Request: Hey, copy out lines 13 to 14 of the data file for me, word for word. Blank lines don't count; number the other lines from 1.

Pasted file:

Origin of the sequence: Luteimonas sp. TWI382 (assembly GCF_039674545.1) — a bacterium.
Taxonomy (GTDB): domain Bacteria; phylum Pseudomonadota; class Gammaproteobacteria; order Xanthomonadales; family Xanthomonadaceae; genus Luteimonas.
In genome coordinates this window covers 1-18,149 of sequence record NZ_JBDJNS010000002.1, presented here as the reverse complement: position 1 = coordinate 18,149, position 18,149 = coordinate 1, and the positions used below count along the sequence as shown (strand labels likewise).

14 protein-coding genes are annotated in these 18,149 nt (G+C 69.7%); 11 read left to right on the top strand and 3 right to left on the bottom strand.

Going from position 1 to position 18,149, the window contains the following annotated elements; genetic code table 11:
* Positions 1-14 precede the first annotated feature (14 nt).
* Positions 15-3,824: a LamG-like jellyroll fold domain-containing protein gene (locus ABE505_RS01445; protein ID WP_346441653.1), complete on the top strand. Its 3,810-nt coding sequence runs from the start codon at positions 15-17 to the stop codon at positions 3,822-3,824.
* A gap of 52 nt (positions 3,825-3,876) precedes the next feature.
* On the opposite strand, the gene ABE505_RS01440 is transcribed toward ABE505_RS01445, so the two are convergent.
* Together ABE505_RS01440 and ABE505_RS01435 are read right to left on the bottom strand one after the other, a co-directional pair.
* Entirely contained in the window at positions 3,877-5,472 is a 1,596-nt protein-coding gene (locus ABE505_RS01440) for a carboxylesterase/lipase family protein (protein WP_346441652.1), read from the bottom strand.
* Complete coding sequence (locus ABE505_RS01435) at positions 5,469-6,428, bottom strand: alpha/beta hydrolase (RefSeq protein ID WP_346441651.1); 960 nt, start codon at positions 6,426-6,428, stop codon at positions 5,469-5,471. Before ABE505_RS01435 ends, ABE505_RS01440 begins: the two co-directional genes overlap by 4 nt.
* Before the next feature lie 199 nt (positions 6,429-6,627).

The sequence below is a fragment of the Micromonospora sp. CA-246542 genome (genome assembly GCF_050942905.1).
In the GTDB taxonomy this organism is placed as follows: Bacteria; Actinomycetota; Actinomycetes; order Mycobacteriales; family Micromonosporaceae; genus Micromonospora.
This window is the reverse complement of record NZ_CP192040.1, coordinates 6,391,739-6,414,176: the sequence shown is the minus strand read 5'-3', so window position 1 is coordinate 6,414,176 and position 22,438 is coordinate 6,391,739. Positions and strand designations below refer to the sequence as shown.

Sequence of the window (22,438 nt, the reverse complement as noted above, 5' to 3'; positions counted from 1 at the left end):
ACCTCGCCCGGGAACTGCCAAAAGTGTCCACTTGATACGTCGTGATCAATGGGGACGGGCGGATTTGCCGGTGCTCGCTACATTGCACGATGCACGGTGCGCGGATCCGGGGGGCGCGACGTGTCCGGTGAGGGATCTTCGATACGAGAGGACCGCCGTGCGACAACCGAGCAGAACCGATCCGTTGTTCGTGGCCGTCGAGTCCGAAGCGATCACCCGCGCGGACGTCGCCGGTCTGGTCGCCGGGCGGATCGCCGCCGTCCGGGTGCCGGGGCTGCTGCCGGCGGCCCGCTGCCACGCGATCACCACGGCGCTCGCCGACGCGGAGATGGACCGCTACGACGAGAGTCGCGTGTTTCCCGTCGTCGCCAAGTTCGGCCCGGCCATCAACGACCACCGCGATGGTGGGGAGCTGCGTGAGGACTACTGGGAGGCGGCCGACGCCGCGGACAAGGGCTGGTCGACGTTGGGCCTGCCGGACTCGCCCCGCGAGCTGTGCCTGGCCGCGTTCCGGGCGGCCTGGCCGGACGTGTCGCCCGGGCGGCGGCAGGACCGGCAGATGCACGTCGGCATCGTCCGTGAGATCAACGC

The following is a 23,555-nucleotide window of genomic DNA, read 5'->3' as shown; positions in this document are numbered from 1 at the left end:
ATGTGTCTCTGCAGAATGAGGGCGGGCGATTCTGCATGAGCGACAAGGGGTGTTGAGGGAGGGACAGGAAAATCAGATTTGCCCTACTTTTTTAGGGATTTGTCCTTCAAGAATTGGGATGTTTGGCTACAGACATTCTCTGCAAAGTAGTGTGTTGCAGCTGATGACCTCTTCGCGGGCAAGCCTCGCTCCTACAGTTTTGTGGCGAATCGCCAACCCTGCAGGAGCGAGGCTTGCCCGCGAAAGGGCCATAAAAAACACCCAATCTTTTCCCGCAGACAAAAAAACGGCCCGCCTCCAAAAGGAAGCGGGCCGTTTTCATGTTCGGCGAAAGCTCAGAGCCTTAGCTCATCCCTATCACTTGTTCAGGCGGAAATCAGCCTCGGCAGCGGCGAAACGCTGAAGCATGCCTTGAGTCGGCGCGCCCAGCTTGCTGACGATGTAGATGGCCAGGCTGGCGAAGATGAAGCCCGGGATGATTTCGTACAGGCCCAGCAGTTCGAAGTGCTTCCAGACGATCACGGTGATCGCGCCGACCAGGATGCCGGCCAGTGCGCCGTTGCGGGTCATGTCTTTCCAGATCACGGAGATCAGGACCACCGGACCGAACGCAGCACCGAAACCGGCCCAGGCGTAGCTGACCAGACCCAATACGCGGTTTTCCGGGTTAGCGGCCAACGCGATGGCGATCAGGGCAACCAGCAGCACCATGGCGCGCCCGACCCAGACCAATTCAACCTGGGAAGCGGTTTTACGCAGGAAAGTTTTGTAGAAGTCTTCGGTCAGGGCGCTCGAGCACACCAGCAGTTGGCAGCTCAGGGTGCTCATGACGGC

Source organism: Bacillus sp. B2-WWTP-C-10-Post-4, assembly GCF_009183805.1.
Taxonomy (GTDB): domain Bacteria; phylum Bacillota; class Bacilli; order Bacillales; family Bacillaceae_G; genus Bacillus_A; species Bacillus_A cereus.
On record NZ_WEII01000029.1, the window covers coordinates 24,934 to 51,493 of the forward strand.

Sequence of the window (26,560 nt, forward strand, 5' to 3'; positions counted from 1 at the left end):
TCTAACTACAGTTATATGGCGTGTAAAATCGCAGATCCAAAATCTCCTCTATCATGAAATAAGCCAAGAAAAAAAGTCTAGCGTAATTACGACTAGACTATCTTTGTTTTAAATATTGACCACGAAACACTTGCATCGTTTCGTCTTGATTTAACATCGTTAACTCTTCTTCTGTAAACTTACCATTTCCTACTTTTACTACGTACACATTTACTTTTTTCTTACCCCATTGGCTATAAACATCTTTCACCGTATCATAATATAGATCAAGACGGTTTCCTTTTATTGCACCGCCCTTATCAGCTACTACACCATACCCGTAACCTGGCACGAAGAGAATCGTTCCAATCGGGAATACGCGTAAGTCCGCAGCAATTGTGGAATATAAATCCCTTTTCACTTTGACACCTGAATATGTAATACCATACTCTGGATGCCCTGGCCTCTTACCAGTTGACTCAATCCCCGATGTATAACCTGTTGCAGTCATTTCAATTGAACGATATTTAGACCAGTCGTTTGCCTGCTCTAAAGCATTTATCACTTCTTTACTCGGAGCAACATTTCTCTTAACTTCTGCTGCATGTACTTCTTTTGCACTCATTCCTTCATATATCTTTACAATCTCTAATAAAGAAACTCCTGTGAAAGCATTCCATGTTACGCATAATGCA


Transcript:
* Before the next feature lie 199 nt (positions 6,429-6,627).

The sequence below is a fragment of the Micromonospora sp. CA-246542 genome (genome assembly GCF_050942905.1).